- Exercise Physiology – DPT students also learn the role that exercise plays in physical therapy treatment. An exercise physiology course will cover all the ways movement and strength training affect the human body, promote healing, and reduce pain.
- Behavioral Science – Behavioral science is a specific course under the sociology umbrella. DPT students will learn important information regarding human behavior, which can increase the success of many treatment plans. Physical therapists must be able to make their patients feel comfortable, encouraged, and understood in order to build an effective relationship.
Step 3: Choose a Specialty
Many aspiring physical therapists go on to gain a specialization in their field. The physical therapy specialty you select will influence your graduate courses, certifications, and clinical experience. Popular specializations for PTs include:
- Cardiovascular – A physical therapist who specializes in cardiovascular treatment may work with patients recovering from heart attack or those with chronic heart conditions. Physical activity, postural drainage, and breathing exercises are common treatment methods for cardiovascular PT patients.
- Geriatric – Geriatric PTs work with elderly patients who suffer from injury, reduced range of motion, and chronic conditions. Treatment techniques for geriatric PT patients may include low-impact exercise, walking practice, and pain reduction through massage, heat, and ice therapy.
- Pediatric – Pediatric physical therapists work with children and babies—often those who suffer from birth defects, developmental delays, and chronic conditions. Treatment techniques used by pediatric PTs may include walking and balance exercises, strength-building activities, and organized play.
- Neurology – Physical therapists who specialize in neurology treat a variety of patients, including those recovering from strokes, traumatic brain injuries, and chronic conditions like Parkinson’s and Guillain Barré Syndrome. Neurological PTs use treatment techniques such as core stabilization, motor function practice, and postural realignment.
- Orthopaedics – Orthopaedic PTs focus on patients with musculoskeletal injuries and conditions, such as arthritis, scoliosis, and muscular dystrophy. Common treatment techniques used by orthopaedic PTs may include electric stimulation, hydrotherapy, and massage.
- Sports – A sports PT is trained to work with athletes, usually focusing on rehabilitation from acute or chronic injury. Techniques used by sports physical therapists often include soft tissue mobilization, muscle strengthening, and stretching.
- Women’s health – Physical therapists who specialize in women’s health typically treat pregnant, post-partum, and post-surgery patients. A women’s health PT will learn specific techniques and treatment methods, such as pelvic floor strengthening and bladder control exercises.
Step 4: Complete Clinical Residency
During your DPT program, or following graduation, you’ll need to complete a certain number of clinical residency hours. These requirements will vary between programs and states, but a minimum of one year of clinical experience is generally preferred in the PT field.
Clinical residency allows you to work directly with patients, usually under the supervision of an actively licensed physical therapist. Private practices and hospitals are the most common settings for PT residencies, internships, and fellowships.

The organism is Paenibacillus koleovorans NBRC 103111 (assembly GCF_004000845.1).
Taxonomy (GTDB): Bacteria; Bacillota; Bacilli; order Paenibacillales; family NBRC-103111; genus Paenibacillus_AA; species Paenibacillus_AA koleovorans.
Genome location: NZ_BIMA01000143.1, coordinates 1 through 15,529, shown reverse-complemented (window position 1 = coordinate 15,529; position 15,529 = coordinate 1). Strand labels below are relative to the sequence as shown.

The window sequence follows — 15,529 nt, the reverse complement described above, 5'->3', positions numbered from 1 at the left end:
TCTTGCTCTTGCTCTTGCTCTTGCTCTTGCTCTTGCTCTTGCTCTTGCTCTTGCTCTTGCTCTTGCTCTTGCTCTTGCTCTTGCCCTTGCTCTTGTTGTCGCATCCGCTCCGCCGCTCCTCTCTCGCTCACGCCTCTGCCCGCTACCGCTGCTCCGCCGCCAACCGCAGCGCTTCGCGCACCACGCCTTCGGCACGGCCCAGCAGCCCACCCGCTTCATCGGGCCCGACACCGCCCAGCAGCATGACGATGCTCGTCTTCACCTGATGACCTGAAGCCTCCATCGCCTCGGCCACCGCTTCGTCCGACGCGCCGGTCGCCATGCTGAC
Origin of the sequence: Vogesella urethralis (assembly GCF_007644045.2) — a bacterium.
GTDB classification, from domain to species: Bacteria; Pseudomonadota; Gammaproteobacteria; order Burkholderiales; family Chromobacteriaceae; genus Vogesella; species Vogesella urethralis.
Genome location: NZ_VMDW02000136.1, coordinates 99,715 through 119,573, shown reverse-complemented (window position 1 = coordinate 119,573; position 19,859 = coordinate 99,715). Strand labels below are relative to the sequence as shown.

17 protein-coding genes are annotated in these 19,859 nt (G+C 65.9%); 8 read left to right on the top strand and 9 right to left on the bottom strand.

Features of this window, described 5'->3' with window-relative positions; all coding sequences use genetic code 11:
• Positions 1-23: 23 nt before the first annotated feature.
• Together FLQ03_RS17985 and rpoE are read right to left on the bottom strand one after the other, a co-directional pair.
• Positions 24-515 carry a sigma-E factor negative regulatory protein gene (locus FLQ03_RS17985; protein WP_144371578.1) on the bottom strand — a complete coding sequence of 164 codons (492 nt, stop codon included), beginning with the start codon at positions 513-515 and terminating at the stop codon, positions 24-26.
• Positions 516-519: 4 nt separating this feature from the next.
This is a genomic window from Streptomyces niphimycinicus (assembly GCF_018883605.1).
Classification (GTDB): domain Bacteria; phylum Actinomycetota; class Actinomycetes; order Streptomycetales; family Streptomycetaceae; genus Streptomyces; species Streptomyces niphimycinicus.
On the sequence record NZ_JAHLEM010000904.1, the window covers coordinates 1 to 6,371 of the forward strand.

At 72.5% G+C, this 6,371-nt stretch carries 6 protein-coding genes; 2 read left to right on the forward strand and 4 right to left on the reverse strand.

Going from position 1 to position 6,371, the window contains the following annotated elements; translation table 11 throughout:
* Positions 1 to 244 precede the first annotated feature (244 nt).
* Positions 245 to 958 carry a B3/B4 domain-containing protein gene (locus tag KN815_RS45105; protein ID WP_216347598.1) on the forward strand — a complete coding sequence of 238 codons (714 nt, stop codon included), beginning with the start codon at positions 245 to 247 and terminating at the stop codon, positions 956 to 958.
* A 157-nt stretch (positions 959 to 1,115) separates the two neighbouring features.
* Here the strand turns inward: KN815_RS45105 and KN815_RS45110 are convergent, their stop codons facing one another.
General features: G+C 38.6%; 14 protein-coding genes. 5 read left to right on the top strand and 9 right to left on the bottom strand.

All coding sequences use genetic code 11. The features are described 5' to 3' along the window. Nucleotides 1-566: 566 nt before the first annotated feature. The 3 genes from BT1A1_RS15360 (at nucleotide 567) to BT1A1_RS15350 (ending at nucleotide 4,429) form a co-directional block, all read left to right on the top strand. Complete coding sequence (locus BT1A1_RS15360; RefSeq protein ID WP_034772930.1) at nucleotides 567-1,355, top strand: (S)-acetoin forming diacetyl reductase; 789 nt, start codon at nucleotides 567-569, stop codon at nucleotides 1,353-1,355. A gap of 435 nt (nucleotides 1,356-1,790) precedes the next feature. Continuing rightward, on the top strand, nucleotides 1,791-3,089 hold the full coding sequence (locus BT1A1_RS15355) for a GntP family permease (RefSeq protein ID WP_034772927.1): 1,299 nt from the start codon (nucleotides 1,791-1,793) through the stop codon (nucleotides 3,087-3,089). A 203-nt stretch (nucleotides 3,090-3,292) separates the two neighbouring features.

With this critical experience under your belt, you’ll be better prepared to take your licensing exam and begin practicing independently.
Step 5: Get Licensed in Your State
Each state has its own licensing procedures for physical therapists, but every DPT graduate must complete the National Physical Therapy Exam (NPTE). The NPTE is an online test that covers the practical skills and medical knowledge you need to provide quality care to patients.
This exam is broken down into six main categories:
- Physical Therapy Examination
- Foundation for Evaluation, Diagnosis, and Prognosis
- Equipment and Devices
- Safety and Protection, Professional Responsibilities, and Research
- Domains of Practice
Start Your Physical Therapy Journey
Whether you’re looking for an undergraduate PT program or a doctor of physical therapy program, you need to find the right school to prepare you for success. Look for a school like North Central College.
North Central’s physical therapy program covers the full range of essential skills and knowledge related to healthcare. From in-depth science courses to clinical practice opportunities, graduates are thoroughly prepared for a successful career in physical therapy. If you’re wondering, “What degree does a physical therapist need?”, the faculty at North Central can help guide you through every step of the process.
If you’re interested in North Central College’s programs, you can request to find more information on their program web page. When you’re ready to take the first step toward a career in physical therapy, you can start your online college application right here.
Jacob Imm is a communications specialist in the North Central College Office of Marketing and Communications. He has 10 years of collegiate communications experience and has worked with hundreds of college students. He has a bachelor’s degree from the University of Notre Dame and a master’s degree from Northern Illinois University.